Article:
Kelly’s mom is always telling her she’ll ruin little Jadon if she doesn’t potty train him before his baby sister arrives. Krista’s mother-in-law constantly drops by unannounced to see her “darling boy” and then proceeds to take over his care and feeding—in Krista’s house! Pam’s father-in-law is appalled at the “loosey-goosey” way Pam and Brad discipline their son, and he’s not afraid to tell them so, sometimes in front of little Brody.

These are true stories, unfortunately, each one told to me as I travel around speaking at moms groups. I never fail to be amazed at the angst caused by differences in opinion between young parents and their one-generation-older parents. To be honest, I can’t completely relate. My parents and in-laws are pretty hands-off when it comes to how I raise my kids. Oh, I’ve gotten comments here and there that have bugged me at least a little. My dad thinks it’s slapdash indeed when we occasionally eat a meal in front of the TV. Doyle’s dad has this sort of John Wayne mentality that men of all ages shouldn’t wear shorts or sandals, and he has mentioned this more than once. And one of the grandmas thinks the kids are somewhat lacking in table manners. Although that’s not the way she puts it, I can clearly read between the lines.

But I’ve never experienced the outright rancor, competitiveness, and deep hurt between the two generations that so many young couples have felt. Whether your issues with the grandparents of your kids are just annoying, or worse, here’s a guide to tackling the most common problems our generation of moms faces. I’m calling the solutions “Extreme Granny Makeover,” but “Granny” in this case represents Gramps too.

Granny Just Does Things Differently

Few mothers and daughters do their job of mothering in exactly the same way, so there’s bound to be a little bit of misunderstanding, if not friction. In some ways, every family is a different culture, so when you marry into your husband’s family, it can be like marrying into a new civilization, with varied “laws” and ways of doing things.

Kim truly married into a whole new world when she wed Sam from Nigeria. Like in any other daughter-in-law/parents-in-law relationship, there’s been some need for give-and-take:

For me, I guess the touchiest stuff in our relationship comes from the difference in my culture and my husband’s. Respect is a big thing in my husband’s culture—right down to using titles for anyone that’s even a few years older than you. It’s expected that you call so-and-so Aunt or Uncle even though they aren’t related, just so you aren’t calling them by their first name. Trying to emphasize this extreme to my kids is going to be difficult growing up in the States. I worry that I may be criticized by his family for how my kids turn out. For now, I know in my heart that they are kind and polite for their ages—Elana already says her pleases and thank-yous at appropriate times, for example. Although we do plan to spend time in Africa as well as here, I don’t know quite how the girls will be affected by all of it. My hope is that they’ll take the best of both cultures and blend it into something great.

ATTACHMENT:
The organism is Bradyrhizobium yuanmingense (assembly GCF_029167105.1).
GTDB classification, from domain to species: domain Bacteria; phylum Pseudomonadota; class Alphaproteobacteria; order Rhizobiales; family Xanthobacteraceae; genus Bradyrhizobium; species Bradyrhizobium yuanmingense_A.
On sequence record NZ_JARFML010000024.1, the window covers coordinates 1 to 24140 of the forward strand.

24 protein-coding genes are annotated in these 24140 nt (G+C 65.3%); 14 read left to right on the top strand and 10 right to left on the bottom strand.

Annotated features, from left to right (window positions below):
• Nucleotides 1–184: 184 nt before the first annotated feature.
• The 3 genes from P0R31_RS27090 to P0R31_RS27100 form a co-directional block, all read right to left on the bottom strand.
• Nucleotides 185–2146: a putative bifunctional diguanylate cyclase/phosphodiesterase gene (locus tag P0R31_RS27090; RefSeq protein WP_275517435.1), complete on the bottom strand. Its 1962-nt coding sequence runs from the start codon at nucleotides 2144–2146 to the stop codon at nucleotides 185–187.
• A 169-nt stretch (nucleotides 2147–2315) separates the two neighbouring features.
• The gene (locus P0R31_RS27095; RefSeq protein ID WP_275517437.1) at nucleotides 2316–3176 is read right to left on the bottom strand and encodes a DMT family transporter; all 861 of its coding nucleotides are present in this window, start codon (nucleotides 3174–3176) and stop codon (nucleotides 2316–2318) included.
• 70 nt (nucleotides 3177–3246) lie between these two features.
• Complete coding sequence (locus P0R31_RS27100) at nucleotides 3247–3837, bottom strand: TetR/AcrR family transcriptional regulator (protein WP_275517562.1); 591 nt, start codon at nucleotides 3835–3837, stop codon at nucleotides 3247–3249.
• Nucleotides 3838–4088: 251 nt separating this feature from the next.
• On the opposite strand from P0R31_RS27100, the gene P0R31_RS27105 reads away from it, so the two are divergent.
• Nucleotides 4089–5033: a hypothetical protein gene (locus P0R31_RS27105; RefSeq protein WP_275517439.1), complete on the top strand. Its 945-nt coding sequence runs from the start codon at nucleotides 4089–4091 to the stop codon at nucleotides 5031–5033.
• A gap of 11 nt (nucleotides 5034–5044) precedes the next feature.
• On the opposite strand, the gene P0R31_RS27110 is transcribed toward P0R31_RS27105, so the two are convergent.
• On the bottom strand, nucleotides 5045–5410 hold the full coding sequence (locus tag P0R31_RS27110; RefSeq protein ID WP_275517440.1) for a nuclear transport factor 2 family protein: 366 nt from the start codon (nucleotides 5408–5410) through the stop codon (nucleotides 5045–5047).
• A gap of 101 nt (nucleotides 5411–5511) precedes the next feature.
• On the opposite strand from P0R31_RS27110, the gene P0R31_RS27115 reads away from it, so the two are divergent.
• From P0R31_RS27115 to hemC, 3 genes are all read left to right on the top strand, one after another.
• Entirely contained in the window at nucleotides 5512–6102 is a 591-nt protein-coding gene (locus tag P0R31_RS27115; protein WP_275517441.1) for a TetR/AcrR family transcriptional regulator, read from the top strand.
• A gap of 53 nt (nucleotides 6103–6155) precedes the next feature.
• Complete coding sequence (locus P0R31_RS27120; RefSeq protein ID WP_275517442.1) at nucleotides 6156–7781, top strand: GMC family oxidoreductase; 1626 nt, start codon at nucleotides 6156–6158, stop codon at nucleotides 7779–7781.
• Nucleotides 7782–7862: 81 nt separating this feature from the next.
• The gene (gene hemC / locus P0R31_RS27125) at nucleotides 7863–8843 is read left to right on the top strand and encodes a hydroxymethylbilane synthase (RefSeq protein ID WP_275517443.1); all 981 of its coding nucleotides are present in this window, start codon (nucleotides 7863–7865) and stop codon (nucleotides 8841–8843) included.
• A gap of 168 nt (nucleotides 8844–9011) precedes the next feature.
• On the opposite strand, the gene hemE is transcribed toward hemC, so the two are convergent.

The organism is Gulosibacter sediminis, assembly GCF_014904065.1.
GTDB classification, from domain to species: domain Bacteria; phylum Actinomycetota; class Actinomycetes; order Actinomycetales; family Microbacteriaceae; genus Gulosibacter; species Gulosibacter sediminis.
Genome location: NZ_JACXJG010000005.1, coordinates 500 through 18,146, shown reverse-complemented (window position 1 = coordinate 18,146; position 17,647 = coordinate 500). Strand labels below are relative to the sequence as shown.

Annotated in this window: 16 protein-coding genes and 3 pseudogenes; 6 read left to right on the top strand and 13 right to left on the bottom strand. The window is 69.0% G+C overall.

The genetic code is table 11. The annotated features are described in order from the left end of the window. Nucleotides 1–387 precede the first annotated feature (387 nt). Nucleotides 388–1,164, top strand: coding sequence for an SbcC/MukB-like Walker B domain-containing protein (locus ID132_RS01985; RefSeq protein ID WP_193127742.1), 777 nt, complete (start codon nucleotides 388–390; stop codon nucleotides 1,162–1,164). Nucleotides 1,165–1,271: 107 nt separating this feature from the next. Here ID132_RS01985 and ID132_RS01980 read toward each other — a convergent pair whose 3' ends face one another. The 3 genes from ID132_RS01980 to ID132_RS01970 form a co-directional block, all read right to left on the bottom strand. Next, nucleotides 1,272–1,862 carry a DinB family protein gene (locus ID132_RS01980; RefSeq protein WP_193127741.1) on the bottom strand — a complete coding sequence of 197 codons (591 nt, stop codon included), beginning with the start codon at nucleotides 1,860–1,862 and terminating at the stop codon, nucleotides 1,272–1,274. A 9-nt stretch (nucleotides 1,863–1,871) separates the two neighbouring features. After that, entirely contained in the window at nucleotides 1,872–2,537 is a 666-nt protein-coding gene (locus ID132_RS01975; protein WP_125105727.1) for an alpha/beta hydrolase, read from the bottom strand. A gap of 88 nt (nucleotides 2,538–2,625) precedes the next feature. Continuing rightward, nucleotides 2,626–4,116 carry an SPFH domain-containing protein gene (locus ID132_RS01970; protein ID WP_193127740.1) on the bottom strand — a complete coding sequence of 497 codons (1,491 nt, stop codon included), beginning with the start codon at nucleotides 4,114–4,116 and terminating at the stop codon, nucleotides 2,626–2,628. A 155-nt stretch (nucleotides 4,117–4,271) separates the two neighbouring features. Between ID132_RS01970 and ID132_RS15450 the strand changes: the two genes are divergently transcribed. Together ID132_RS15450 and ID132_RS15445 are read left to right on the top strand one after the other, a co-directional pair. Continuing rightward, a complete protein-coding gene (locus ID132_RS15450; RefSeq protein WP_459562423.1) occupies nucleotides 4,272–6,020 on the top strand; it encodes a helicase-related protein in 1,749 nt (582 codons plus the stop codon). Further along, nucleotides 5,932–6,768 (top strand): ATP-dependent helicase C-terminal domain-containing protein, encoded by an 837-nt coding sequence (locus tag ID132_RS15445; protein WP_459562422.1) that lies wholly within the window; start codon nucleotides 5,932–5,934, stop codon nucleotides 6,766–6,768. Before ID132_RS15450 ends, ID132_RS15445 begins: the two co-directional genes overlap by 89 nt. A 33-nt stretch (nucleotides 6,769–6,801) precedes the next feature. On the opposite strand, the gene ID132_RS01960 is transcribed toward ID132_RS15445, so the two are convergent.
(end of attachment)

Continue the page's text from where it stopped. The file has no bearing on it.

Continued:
Bottom line: Different generation, different personalities, and different backgrounds shape you, your parents, and your in-laws, so Granny may well think you’re doing things wrong because you’re not doing things her way.

Extreme Granny makeover: Next time your mother-in-law sniffs that her little Bobby never ate “that fast-food junk,” try not to get defensive. Hard, I know. Try to use a light touch to disarm her, and show her you understand at least partially where she’s coming from. “I know fast food was probably worse in those days than it is now. These days they have fruit juice, milk, and applesauce on the menu for kids. We usually get the chicken strips and some apple juice when we go through the drive-through, and it’s such a treat for Cate.” Leave it at that, because less is more here. Try to keep in mind that she also didn’t drive much when your husband was small, on account of their having one car. Her lifestyle was completely different than your mobile, out-and-about days with your little ones. She just doesn’t get it.